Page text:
About two months ago (oops – sorry!) I returned from Tanzania. While there, I attended Stacy’s wedding, went on a safari very similar to Carrie’s, and climbed Mount Kilimanjaro. My safari pictures are not as good as Carrie’s, so I won’t bore you with those. If you’d like, you can overdose on Africa pictures at the group site.
The Kilimanjaro climb was fantastic. We took the Machame route, also known as the “whiskey route,” in contrast with the shorter, easier, and more popular Marangu (“Coca Cola”) route. The Machame route takes 5 days to climb from Machame gate (6,000 feet) to Barafu camp (15,100 feet). These were great hiking days. The mountain is gorgeous, and the elevation change means that the scenery and mix of vegetation changes every few miles. Because we had a team of porters carrying all the heavy stuff, we just had day packs and the hikes were pretty easy. Usually three to five hours was enough to finish the day’s hike, leaving plenty of time for sitting around in camp drinking tea, playing cards, and enjoying the view.
At Barafu camp you sleep only from dinner time till about 11:30 PM, when you prepare for the trek to the summit. You want to reach the summit around sunrise for two reasons. First, the sunrise is incredible from the Roof of Africa. Second, the wind and sun at the summit become very unpleasant by midday.
In contrast to the previous five days, the hike to the summit is not especially pleasant. Barafu camp is above the vegetation line, so there is nothing but rocks to look at. Of course, it’s dark, so you wouldn’t be able to see past the range of your headlamp anyway. The temperatures are well below freezing. I had enough gear on that I wasn’t unpleasantly cold, but still – it’s not warm. Because of the cold, you can’t safely stop for more than a minute or two.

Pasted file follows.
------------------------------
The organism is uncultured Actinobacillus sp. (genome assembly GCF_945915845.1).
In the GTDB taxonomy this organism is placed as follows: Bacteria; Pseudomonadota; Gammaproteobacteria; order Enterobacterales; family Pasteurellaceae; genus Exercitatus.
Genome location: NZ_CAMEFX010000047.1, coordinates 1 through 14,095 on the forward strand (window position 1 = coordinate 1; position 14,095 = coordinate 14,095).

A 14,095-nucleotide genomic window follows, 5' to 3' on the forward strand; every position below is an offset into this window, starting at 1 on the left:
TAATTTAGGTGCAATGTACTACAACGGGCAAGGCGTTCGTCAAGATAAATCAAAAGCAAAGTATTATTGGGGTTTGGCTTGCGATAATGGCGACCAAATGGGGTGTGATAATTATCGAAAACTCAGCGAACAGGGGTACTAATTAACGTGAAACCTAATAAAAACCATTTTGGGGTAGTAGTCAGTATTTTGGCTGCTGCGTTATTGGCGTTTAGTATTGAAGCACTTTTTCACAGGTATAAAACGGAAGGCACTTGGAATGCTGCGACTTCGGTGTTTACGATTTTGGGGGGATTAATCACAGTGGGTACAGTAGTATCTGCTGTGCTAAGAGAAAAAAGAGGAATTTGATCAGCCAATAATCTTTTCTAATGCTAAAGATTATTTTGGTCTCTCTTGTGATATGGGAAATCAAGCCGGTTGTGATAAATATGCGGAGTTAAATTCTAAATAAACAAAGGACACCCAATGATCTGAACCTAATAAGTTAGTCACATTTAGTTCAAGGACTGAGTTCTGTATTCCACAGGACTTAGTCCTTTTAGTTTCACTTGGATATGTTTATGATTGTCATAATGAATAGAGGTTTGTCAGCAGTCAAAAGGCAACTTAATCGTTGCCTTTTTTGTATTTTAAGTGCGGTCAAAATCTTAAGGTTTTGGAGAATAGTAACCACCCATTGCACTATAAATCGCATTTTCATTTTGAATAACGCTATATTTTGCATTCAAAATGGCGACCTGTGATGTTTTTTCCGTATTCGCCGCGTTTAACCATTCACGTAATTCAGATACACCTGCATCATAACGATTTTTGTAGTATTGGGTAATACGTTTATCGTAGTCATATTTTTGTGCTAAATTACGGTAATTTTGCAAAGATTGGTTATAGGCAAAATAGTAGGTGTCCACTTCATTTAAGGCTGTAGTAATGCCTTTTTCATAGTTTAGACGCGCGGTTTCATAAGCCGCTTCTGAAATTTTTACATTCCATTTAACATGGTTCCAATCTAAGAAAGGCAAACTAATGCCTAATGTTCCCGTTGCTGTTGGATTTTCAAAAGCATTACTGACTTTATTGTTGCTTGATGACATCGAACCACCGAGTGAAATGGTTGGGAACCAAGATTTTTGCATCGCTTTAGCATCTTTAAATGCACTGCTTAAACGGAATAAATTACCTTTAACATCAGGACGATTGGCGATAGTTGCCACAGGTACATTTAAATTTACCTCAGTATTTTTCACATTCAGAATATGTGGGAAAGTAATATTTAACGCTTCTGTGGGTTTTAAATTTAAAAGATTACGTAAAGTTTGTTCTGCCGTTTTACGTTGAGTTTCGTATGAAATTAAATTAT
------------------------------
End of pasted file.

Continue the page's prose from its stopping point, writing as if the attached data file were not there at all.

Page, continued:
Like most standalone mountains, Kilimanjaro is an extinct volcano. After six solid hours of climbing in the dark, we reached the crater rim: about 18,600 feet. We had a brief stop there to enjoy the sunrise, then we continued along the crater rim to its highest point. Uhuru Peak is at 19,340 feet. It is the highest point on the continent. There’s a wooden sign with a bunch of stickers on it. At this point it was fully morning, so instead of worrying about the cold, we had to worry about the altitude and the sun. We took some pictures and started down.
I don’t know why the route back down to Barafu camp is different from the route up. I would much rather have returned by the original, switchback-based, route. Instead, we got mile after mile of steep scree field. Very tedious. We all fell many, many times. During this part of the day, I was seriously doubting whether the summit was worth it. Why not just enjoy the five-day trek to Barafu and then head down?
From a comfortable seat back home, that’s just sounds silly. Of course you want to go all the way to the top!
We made it back to Barafu camp around 11 AM. We ate some lunch and took a brief nap before continuing down the mountain. Here we had a choice: you can do the Machame route in 6 days or 7. If doing it in 7, you spend a night at Mweka camp, halfway down. If doing it in 6, you skip Mweka camp and leave the mountain on the same day you summit. We were on the fence about which option to take, so we decided to hike to Mweka, see what time it was and how we felt, then figure out whether to camp or finish the descent.
The crew left Barafu about 2 and reached Mweka at about 5, feeling tired but good. Our guide estimated that we could make it to Mweka gate in two hours, so we ate a quick snack and hit the trail. Around 7 it was getting dark and we still had a ways to go. It was too late and too far to go back to Mweka camp, so we put on our headlamps and soldiered on. The gate finally appeared about an hour later. Total hiking time for the day was close to 18 hours. It felt really good to sit on a bench while the guide dealt with the usual African bureaucratic crap to check us out of the park.
If you have a chance to go, I highly recommend it.